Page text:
Rachel’s gone. Two-thousand-miles-away gone. One really long road trip with loads of pit stops gone. She and Helen left for LA last week to throw Rachel back into an acting career they had thought she gave up on more than ten years ago.
You might have been following their journey this last week: the boomerang vids of endless Iowa and even more endless Nebraska, all the selfies and candids—posing with burritos or burgers, precariously lying at the edge of the Hoover Dam, rumbling through mountain tunnels or looking stoically through the car window out into desolate horizons. You might have noted their lead up to and their slow slide down away from the Rockies. You might have even imagined the thrill of spilling out of Utah and into California, finally hitting LA with the trip meter reading a frustrating 2221.4 miles, and looking out at all that traffic, all those lights, all that life, and all those souls pressing hard into the ether of their existence.
Their journey is kind of a reminder. Watching others transition into uncertainty—taking that proverbial leap of faith—reminds us of how steadily we’ve been performing the same safe tasks, executing the same safe routines, engendering the same safe behaviors and attitudes: at home, at work, with friends, with family. Reminds us of how steadily and how unquestioningly we’ve been swilling that banal drink of adulthood: security. When such reminders fail to arouse introspection, we should maybe wonder if we’ve already quaffed too deeply from the cup.
Still, it’s rarely easy.
Rachel related her inner turmoil, as she mulled it over months ago, “How am I going to blow up my life and my stability and all of these things?” She had a solid, engaging position at Lawrence University; her work had garnered international recognition. “Every ounce of my creative energy went into it,” she said, but once the opportunity arose, she also knew, “I would regret it for the rest of my days if I didn’t take advantage and try.”
Pushing against their own comfortable bubbles—and in the Midwest these bubbles get pretty comfortable—people like Rachel and Helen remind us of the comforts in which we have enclosed ourselves and of the opportunities, the challenges, the almost certain failures we have ourselves waylaid or dismissed entirely for whatever good reason.
Rachel explained how “passing the mic back and forth” has been “inextricably entwined” with their story. After working for years under an important mystery novelist, Helen wrote two well-respected books, both of which are still in print and continue to be assigned as important gender studies texts in universities, and then toured them extensively.
She is regularly invited to colleges and conferences to speak on gender issues, but it was an invitation by the Department of Justice’s Office of Violence Against Women that, Helen chided, “lit the competitive fire under Rachel’s ass” to audition for a major indie film role, for which she was cast within days. Even with Helen’s enviable ability to speak with intellectual ease or campy candor, she doesn’t seem to really care about having the mic.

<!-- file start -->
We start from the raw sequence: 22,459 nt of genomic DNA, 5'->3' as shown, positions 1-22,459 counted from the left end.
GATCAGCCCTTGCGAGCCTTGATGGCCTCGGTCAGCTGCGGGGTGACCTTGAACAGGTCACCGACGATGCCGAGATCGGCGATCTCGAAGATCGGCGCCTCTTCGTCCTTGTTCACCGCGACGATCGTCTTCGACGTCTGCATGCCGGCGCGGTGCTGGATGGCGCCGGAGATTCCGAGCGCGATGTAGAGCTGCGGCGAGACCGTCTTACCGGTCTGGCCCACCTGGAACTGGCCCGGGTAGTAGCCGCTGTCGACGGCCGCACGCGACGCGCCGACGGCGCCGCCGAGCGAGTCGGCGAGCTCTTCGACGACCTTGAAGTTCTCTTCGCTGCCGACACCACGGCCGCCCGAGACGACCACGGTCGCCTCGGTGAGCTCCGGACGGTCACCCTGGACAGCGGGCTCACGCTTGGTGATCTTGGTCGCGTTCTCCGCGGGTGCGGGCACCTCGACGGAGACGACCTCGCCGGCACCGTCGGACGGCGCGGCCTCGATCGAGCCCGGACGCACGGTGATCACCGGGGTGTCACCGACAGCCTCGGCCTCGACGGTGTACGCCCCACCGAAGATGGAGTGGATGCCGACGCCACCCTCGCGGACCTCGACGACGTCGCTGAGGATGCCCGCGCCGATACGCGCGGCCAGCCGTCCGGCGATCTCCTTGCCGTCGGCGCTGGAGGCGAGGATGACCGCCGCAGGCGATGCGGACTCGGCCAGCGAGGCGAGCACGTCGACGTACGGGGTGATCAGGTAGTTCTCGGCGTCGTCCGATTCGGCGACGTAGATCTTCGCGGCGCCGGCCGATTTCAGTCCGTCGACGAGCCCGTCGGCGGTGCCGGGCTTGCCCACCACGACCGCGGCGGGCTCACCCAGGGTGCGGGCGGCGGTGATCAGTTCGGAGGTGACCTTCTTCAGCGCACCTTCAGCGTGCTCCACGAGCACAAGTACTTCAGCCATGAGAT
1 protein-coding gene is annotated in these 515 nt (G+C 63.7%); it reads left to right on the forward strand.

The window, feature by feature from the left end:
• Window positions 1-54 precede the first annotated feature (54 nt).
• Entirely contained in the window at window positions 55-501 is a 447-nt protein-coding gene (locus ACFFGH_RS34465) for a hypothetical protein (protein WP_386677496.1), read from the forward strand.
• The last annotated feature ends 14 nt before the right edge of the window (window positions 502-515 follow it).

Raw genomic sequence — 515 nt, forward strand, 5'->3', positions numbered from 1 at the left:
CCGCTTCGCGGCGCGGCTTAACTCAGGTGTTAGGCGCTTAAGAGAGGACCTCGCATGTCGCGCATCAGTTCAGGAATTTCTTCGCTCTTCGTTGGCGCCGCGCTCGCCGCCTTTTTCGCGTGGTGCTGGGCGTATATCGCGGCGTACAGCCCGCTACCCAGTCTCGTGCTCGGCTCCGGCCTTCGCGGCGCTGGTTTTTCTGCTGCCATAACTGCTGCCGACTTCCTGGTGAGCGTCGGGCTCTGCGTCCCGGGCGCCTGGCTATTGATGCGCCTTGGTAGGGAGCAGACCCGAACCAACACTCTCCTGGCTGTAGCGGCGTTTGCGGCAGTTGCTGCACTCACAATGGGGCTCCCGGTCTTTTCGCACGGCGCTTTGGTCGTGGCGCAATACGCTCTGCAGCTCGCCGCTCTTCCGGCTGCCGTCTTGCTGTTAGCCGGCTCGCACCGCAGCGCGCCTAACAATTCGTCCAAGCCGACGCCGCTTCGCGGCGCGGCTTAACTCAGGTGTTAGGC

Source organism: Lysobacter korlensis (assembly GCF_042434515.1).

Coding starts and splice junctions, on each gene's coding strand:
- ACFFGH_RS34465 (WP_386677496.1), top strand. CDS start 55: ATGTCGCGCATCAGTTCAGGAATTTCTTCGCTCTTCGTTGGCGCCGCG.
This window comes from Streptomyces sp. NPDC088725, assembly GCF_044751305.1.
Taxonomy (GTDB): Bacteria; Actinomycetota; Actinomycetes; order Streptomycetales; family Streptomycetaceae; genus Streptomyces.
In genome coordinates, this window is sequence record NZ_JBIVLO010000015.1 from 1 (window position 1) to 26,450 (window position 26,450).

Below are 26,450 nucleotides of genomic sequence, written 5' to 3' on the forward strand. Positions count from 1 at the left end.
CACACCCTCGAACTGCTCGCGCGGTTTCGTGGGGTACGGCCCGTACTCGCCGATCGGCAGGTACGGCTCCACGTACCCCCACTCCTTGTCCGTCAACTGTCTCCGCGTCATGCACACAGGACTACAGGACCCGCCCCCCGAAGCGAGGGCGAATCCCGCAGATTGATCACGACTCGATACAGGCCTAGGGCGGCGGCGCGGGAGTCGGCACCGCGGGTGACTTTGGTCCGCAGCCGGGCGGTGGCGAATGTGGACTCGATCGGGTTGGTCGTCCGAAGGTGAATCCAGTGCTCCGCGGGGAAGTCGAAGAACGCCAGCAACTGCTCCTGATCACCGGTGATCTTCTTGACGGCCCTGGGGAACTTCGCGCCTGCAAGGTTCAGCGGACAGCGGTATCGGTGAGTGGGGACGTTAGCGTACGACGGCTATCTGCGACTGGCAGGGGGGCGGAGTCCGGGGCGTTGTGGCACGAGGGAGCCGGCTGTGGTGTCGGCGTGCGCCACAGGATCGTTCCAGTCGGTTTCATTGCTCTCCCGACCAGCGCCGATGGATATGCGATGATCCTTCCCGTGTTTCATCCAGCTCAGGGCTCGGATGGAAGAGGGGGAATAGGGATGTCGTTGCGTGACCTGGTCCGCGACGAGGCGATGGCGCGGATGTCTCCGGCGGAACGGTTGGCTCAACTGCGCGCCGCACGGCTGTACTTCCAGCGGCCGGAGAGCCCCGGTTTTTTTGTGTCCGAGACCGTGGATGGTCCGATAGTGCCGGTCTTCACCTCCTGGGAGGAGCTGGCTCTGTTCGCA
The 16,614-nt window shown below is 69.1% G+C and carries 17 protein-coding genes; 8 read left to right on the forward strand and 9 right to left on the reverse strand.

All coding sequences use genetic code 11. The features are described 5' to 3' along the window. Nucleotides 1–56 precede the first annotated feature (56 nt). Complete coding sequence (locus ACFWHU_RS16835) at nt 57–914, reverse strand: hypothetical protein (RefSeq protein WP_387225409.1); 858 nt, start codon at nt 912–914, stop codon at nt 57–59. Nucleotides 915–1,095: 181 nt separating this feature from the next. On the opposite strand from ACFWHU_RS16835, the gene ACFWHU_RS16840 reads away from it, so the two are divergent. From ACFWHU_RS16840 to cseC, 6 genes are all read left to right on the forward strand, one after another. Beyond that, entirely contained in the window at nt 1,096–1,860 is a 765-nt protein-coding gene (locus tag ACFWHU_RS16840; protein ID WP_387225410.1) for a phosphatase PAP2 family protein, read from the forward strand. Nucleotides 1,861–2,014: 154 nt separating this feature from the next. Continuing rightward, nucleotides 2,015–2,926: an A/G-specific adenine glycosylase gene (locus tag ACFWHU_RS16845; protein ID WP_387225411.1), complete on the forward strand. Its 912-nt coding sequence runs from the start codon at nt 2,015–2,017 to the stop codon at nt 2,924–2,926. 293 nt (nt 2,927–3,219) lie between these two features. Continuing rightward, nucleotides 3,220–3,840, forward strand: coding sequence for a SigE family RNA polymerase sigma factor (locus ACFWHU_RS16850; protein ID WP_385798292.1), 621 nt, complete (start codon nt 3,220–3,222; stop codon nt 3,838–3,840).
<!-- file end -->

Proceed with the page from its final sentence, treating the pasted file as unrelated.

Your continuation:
Rachel’s role in this indie film opened the floodgates on her pent up desire to perform. It’s what led to their decision to ship her west. But Cory Chisel and Adriel Denae at The Refuge Foundation for the Arts made the decision easier. “We’re behind you. But you’re going to need some money,” they said. They committed to matching what she could raise up to $5,000.
In less than a week, more than one hundred people, “people from every phase of our lives” she said, toppled and exceeded their goal. She actually disabled further donations from going through the gofundme website. “It was incredible.”
We don’t use the word advocacy for individual artists because we think advocacy is the kind of thing you do against the government or against a large institution to change things.
As an artist-in-residence at The Refuge, Rachel reflected on Cory’s continuous support and guidance. Her campaign proved his philosophy that “people want to advocate for individual artists. People don’t know that they want to” she explained, but they do. “We don’t use the word advocacy for individual artists because we think advocacy is the kind of thing you do against the government or against a large institution to change things.” The irony is that the more intimate and direct advocacy for an individual is perhaps, in the end, the more affecting and rewarding.
The take-away is maybe more of a question than an impression.
How are you or how am I or how are any one us advocating for the people who are on the verge of putting everything on the line to do some shit if they haven’t put it all out there already? Whose concerts, whose galleries, whose stories and whose creative ambitions are we going to put our weight behind? And how will we share in their triumphs and their failures?
At one point in our interview, Helen joked, “Every story begins with Rachel, and ends with Rachel, and she’s the whole middle of the story . . . I just occasionally show up.” They lovingly jostle, but it’s apparent after spending just a little while with them that the mettle of their relationship was forged in some serious hellfire. At another point, getting up to grab a drink, Rachel laughingly noted after a bit of repartee, “We have lots of ways to tell each other to fuck off.” Through the haze of their edgy humor, there’s this rare, almost tangible sense of their solidarity.
Helen will be making the long voyage back to Appleton alone soon, but not to unwelcome company, and not despairingly. How do we emulate her resolve? How do we, when the person we desire most to keep safe and secure aim for the damn moon, how do we, through all the doubt and uncertainty, step out of the comfortable space we’ve fashioned for ourselves and say “Baby, whatever, just get all the roles. Get all the roles. Go for it. Just go for it.”
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